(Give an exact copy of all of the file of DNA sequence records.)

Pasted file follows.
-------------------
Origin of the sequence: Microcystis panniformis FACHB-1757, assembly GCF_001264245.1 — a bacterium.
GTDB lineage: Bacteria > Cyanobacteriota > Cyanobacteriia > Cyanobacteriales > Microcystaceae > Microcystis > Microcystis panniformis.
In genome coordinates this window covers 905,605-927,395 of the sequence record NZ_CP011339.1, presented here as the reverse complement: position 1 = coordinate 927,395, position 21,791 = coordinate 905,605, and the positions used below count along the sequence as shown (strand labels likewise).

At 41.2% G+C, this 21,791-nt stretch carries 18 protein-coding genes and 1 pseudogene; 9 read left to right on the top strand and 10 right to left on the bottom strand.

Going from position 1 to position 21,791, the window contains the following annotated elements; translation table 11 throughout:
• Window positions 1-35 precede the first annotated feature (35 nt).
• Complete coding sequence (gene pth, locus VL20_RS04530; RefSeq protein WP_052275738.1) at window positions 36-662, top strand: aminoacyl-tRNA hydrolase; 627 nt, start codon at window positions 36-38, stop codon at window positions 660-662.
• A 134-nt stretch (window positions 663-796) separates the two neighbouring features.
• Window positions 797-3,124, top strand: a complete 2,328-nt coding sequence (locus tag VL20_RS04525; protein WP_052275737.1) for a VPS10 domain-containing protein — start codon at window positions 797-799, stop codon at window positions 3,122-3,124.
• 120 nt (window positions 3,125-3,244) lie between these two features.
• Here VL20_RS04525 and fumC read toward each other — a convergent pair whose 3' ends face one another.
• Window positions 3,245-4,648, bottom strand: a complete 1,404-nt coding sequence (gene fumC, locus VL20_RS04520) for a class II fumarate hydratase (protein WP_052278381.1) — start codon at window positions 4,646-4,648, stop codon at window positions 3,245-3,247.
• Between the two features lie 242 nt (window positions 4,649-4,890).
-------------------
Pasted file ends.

Origin of the sequence: Microcystis panniformis FACHB-1757, assembly GCF_001264245.1 — a bacterium.
GTDB lineage: Bacteria > Cyanobacteriota > Cyanobacteriia > Cyanobacteriales > Microcystaceae > Microcystis > Microcystis panniformis.
In genome coordinates this window covers 905,605-927,395 of the sequence record NZ_CP011339.1, presented here as the reverse complement: position 1 = coordinate 927,395, position 21,791 = coordinate 905,605, and the positions used below count along the sequence as shown (strand labels likewise).

At 41.2% G+C, this 21,791-nt stretch carries 18 protein-coding genes and 1 pseudogene; 9 read left to right on the top strand and 10 right to left on the bottom strand.

Going from position 1 to position 21,791, the window contains the following annotated elements; translation table 11 throughout:
• Window positions 1-35 precede the first annotated feature (35 nt).
• Complete coding sequence (gene pth, locus VL20_RS04530; RefSeq protein WP_052275738.1) at window positions 36-662, top strand: aminoacyl-tRNA hydrolase; 627 nt, start codon at window positions 36-38, stop codon at window positions 660-662.
• A 134-nt stretch (window positions 663-796) separates the two neighbouring features.
• Window positions 797-3,124, top strand: a complete 2,328-nt coding sequence (locus tag VL20_RS04525; protein WP_052275737.1) for a VPS10 domain-containing protein — start codon at window positions 797-799, stop codon at window positions 3,122-3,124.
• 120 nt (window positions 3,125-3,244) lie between these two features.
• Here VL20_RS04525 and fumC read toward each other — a convergent pair whose 3' ends face one another.
• Window positions 3,245-4,648, bottom strand: a complete 1,404-nt coding sequence (gene fumC, locus VL20_RS04520) for a class II fumarate hydratase (protein WP_052278381.1) — start codon at window positions 4,646-4,648, stop codon at window positions 3,245-3,247.
• Between the two features lie 242 nt (window positions 4,649-4,890).